Hodge on Scripture

A question from a friend this week sent me digging back into Charles Hodge’s Systematic Theology, and I was encouraged again by his comments on Scripture. I was reading in volume three on the OT teaching on the afterlife, but it was his handling of Scripture in general that most interested me.

Hodge refer to “Those German writers whose views of inspiration are so low as to enable them to interpret each book of the Bible as the production of an individual mind, and to represent the several writers as teaching different doctrines” (vol 3, p 718). While this view apparently in 1873 was limited to certain German critics, it is increasingly common amongst people in the evangelical world today. It is not uncommon for me to have conversations with pastors or professors who will say, “Well, that’s just Mark’s idea” or “But which Paul are we talking about?” Pitting Scripture against Scripture with the presupposition that we have in the Bible disparate ideas which do not necessarily mesh with one another is a blight that apparently is being too readily accepted.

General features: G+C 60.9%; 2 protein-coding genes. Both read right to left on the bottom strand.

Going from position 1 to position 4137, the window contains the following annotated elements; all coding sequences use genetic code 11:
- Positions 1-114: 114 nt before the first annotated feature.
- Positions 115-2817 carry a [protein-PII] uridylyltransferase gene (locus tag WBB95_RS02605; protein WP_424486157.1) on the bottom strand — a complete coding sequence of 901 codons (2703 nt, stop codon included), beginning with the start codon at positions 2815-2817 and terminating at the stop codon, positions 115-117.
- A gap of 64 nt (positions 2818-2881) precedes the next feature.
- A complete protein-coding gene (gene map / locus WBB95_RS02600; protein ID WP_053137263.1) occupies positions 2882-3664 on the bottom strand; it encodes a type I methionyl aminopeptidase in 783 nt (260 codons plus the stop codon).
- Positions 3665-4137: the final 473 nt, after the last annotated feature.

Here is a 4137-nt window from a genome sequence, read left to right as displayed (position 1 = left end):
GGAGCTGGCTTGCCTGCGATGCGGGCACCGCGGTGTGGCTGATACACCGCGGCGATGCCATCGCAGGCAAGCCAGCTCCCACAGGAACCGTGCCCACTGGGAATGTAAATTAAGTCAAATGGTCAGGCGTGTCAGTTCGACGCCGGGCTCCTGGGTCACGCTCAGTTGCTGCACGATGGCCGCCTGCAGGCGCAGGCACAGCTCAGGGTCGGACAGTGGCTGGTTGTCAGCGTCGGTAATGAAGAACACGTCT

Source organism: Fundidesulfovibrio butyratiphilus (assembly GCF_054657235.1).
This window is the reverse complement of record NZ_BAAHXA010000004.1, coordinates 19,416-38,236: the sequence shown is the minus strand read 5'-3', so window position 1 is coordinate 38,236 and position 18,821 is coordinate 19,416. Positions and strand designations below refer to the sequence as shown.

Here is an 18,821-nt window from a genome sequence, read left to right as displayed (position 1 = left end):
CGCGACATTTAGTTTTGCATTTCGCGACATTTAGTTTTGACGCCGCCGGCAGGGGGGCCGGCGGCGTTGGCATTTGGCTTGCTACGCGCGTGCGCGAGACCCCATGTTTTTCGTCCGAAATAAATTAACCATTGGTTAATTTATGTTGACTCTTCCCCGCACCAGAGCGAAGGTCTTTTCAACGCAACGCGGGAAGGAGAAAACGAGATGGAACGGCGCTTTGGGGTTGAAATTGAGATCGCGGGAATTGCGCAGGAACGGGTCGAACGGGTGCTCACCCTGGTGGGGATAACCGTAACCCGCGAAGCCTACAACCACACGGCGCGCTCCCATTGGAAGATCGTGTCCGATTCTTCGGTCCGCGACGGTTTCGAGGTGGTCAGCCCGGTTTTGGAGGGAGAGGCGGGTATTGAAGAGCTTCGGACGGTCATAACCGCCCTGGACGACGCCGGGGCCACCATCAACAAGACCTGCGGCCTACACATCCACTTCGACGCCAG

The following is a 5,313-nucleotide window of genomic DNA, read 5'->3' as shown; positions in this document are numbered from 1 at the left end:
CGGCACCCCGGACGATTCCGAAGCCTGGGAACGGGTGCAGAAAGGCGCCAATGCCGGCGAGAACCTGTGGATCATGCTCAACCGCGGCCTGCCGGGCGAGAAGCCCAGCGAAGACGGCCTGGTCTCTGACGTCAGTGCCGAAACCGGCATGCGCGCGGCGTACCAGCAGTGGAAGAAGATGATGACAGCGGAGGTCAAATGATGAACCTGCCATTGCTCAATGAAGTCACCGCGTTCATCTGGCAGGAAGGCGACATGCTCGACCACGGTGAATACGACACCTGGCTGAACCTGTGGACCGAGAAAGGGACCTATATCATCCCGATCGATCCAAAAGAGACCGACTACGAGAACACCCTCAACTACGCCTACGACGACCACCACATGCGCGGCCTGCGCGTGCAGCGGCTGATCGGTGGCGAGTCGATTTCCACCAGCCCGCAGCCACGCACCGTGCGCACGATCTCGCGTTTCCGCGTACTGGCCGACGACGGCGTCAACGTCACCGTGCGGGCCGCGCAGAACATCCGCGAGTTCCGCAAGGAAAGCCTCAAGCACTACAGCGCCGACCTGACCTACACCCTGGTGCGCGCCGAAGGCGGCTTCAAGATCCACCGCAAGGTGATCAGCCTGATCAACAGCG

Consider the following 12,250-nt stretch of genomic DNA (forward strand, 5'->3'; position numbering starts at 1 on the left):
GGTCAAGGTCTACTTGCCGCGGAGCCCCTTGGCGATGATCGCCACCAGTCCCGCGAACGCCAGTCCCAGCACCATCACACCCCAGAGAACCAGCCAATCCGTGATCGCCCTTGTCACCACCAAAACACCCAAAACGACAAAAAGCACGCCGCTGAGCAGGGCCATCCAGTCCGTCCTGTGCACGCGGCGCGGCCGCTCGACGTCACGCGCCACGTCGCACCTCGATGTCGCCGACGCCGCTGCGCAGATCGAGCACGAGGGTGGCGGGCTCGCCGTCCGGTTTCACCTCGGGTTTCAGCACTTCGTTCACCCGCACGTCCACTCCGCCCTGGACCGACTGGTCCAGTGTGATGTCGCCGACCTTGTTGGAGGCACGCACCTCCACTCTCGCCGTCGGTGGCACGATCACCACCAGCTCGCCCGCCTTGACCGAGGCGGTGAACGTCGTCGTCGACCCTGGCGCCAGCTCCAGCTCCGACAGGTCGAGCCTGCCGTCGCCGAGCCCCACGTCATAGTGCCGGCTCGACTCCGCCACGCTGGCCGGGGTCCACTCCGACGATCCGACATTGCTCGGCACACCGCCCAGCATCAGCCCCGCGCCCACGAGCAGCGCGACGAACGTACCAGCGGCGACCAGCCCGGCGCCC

This is why, as Hodge states, “we know that now the humble Christian who submits himself to the teachings of the Spirit, understands the Bible far better than any mere verbal critic” (719). By “teachings of the Spirit” Hodge does not mean subjective impulses, but the Scriptures themselves. So, the most humble Christian who submits himself to trust and accept the Scriptures will understand them far better than one who merely studies them in an abstract, academic way.

Good reminders.

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